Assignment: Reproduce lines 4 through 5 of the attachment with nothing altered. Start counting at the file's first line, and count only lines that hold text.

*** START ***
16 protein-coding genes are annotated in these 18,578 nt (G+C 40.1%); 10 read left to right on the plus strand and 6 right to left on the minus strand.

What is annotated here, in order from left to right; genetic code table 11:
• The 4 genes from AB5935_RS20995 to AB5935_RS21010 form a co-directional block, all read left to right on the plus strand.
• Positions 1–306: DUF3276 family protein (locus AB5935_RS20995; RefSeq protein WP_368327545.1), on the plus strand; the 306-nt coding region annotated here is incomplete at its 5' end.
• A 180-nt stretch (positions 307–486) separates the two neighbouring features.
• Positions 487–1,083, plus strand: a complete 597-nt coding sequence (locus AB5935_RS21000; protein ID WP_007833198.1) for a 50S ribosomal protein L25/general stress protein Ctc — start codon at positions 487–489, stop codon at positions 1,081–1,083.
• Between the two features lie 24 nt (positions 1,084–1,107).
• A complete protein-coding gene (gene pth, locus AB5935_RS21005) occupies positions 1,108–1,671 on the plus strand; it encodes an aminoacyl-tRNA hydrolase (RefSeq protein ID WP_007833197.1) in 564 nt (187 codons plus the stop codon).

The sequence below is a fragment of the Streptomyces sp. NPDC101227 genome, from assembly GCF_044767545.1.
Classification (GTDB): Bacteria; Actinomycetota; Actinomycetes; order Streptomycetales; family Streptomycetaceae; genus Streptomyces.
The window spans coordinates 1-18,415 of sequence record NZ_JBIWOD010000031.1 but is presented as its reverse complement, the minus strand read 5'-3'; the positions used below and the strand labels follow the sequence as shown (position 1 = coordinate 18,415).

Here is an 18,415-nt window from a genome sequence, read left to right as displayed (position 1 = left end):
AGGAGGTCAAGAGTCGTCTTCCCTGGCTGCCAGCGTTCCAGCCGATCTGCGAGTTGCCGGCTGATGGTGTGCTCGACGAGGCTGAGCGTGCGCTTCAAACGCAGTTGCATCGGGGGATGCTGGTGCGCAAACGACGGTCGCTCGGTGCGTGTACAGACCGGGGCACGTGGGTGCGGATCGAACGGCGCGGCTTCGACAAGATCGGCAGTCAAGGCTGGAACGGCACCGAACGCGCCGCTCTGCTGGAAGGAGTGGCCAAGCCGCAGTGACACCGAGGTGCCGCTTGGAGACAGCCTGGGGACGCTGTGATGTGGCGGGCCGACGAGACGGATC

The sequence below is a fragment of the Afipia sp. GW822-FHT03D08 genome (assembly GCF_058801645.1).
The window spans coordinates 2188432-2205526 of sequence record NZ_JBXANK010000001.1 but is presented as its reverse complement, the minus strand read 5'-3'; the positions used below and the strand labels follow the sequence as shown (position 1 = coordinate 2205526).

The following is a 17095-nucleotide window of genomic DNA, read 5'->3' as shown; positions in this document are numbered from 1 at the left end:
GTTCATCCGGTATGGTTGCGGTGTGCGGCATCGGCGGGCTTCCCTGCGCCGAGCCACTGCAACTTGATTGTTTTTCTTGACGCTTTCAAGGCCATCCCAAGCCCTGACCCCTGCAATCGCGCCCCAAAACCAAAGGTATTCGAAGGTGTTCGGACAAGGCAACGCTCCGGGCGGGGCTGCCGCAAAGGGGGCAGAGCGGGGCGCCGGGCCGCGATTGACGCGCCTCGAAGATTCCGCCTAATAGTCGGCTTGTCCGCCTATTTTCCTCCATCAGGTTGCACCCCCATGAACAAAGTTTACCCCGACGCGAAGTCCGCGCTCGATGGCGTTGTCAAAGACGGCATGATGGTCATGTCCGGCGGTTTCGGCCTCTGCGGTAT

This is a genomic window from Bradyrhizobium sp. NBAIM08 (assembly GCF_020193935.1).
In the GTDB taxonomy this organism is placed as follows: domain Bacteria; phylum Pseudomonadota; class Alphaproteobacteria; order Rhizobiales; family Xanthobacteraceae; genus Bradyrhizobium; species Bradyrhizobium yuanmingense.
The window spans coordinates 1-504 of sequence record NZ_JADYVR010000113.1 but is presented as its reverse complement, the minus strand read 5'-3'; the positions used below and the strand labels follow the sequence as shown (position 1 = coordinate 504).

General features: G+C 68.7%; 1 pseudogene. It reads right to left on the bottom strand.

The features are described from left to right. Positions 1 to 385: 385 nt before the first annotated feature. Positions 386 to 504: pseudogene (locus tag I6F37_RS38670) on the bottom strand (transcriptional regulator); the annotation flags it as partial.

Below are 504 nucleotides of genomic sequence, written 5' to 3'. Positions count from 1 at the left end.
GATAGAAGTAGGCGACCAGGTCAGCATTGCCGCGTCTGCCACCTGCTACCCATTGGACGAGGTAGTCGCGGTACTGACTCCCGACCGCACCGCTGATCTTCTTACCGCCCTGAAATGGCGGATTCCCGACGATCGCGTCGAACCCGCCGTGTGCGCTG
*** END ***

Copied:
• Positions 1–306: DUF3276 family protein (locus AB5935_RS20995; RefSeq protein WP_368327545.1), on the plus strand; the 306-nt coding region annotated here is incomplete at its 5' end.
• A 180-nt stretch (positions 307–486) separates the two neighbouring features.